Beyond Freedom: Disrupting the History of Emancipation

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Author: Lynda J. Morgan
Date: Feb. 2019
From: Journal of Southern History(Vol. 85, Issue 1)
Publisher: Southern Historical Association
Document Type: Book review
Length: 951 words
Lexile Measure: 1320L

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Beyond Freedom: Disrupting the History of Emancipation. Edited by David W. Blight and Jim Downs. Foreword by Eric Foner. UnCivil Wars. (Athens: University of Georgia Press, 2017. Pp. xviii, 190. Paper, $24.95, ISBN 978 0-8203-5149-0; cloth, $79.95, ISBN 978-0-8203-5148-3.)

This book comprises eleven essays in three sections. Part 1, "From Slavery to Freedom," highlights freedpeople's marriage rituals, the effects of freedom on the expansion of the federal government, and the need to incorporate slavery and prior Atlantic emancipations into U.S. emancipation studies. Part 2, "The Politics of Freedom," interprets the language of freedom and contests over democracy. Part 3, "Meditations on the Meaning of Freedom," presents personal accounts of working in the field and the archives. While identifying historiographical patterns and suggesting new directions, the volume's chief aim is "to better understand the emancipation of four million people during the Civil War and Reconstruction" (p. x). The authors pose new questions about gender, kinship, violence, geographical and chronological boundaries, and the effects of slavery and freedom on the construction of American empire. They explicitly use their findings to address current, and strikingly familiar, limits to freedom and equality. Most address the dominant paradigm of freedom and its multiple meanings, arguing both for and against its ruling influence in the field.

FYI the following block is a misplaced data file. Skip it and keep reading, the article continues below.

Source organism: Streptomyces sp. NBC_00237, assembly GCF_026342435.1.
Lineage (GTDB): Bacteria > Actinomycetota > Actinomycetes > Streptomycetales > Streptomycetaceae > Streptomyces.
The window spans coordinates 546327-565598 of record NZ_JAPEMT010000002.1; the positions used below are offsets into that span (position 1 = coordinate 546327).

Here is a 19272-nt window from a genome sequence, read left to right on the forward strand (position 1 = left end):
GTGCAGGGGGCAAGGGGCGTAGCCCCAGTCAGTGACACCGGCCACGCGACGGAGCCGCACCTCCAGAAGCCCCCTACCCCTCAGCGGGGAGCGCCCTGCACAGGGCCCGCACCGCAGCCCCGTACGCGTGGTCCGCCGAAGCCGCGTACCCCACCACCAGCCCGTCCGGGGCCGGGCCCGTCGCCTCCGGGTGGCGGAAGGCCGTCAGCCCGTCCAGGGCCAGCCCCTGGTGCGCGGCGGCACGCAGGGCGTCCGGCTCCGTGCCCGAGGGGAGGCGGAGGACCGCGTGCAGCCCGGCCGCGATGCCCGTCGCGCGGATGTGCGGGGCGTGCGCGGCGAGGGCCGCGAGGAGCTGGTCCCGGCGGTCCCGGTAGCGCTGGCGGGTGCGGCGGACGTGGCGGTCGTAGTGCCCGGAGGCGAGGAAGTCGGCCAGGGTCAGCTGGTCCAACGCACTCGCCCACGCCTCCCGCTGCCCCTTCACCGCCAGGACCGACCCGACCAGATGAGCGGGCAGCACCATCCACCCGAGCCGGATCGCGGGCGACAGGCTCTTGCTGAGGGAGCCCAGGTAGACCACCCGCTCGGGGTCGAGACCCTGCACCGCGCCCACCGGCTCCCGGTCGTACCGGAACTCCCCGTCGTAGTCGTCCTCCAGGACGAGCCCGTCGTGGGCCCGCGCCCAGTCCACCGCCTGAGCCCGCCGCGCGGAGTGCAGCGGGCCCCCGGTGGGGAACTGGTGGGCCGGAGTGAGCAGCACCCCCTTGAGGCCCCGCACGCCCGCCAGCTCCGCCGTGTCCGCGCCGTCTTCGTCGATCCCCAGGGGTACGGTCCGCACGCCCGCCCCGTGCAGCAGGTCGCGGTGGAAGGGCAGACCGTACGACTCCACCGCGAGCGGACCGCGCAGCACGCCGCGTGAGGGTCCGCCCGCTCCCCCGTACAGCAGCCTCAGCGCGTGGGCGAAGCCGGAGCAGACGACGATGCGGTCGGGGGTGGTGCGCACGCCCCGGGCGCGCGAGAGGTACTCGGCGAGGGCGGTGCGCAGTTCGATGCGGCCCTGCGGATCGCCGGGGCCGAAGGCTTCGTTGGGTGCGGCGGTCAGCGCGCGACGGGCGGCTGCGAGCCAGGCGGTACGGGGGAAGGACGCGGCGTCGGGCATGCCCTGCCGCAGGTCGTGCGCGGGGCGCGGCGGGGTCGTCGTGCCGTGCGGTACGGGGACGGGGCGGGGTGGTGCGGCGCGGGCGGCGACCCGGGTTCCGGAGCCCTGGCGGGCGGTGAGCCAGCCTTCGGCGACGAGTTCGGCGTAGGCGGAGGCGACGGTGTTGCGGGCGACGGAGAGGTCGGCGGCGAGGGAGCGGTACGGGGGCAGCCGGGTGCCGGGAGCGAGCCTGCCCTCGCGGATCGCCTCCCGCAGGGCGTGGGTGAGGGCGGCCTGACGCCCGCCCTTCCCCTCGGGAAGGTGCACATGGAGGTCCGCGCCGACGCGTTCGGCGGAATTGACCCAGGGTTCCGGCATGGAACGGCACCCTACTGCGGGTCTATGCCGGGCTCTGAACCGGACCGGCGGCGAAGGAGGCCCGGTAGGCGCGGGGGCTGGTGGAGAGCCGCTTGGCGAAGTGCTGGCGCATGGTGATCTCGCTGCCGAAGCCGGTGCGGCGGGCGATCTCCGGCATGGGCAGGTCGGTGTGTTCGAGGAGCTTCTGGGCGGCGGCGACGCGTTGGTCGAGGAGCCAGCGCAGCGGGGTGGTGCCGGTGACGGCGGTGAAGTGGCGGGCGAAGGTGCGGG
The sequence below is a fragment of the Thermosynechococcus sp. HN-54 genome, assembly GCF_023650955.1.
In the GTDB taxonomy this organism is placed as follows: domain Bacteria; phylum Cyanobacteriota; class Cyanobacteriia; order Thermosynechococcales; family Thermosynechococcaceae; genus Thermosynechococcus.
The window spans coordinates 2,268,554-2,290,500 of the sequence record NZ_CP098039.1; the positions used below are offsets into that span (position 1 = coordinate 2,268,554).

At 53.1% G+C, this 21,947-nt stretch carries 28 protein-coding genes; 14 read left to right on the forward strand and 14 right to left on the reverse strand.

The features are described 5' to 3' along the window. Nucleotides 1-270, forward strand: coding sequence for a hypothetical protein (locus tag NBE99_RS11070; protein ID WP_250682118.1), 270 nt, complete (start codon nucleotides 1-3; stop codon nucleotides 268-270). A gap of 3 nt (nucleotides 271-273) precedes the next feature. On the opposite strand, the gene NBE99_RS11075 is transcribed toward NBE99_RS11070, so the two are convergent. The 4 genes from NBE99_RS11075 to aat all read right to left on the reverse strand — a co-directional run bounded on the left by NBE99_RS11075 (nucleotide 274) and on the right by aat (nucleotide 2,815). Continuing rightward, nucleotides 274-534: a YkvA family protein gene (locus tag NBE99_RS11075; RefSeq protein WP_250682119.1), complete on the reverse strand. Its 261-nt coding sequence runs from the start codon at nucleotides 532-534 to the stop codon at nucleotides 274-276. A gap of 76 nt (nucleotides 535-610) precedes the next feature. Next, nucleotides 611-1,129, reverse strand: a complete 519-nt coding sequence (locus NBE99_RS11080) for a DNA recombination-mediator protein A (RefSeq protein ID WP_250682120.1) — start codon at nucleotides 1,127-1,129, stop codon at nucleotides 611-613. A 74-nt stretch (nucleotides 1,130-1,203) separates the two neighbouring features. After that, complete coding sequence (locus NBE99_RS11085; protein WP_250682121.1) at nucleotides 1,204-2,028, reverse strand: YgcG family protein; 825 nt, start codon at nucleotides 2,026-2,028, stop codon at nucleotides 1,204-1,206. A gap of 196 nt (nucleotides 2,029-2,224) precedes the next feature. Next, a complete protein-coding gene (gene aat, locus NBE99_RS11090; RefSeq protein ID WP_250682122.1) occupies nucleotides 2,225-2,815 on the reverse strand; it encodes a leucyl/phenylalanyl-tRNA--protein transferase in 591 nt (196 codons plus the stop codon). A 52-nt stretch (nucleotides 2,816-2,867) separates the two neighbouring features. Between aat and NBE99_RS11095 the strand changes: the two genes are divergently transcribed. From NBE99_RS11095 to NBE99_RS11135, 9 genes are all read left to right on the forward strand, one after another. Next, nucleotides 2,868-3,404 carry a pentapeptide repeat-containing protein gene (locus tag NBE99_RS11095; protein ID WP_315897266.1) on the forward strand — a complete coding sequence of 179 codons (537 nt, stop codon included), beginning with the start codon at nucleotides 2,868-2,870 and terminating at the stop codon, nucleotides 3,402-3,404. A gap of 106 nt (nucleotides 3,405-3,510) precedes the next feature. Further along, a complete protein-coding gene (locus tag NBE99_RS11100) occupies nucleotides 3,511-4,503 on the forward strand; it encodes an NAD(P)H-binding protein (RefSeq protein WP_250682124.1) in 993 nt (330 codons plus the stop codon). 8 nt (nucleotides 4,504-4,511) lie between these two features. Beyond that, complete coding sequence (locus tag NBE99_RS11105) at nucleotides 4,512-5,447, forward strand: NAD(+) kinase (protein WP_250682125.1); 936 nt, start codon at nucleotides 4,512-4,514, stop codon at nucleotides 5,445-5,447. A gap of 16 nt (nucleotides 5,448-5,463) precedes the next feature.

In Part 1, Richard Newman's "The Grammar of Emancipation: Putting Final Freedom in Context" explains how interpretations of earlier emancipations informed hopes and fears of the potential...

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Gale Document Number: GALE|A575902200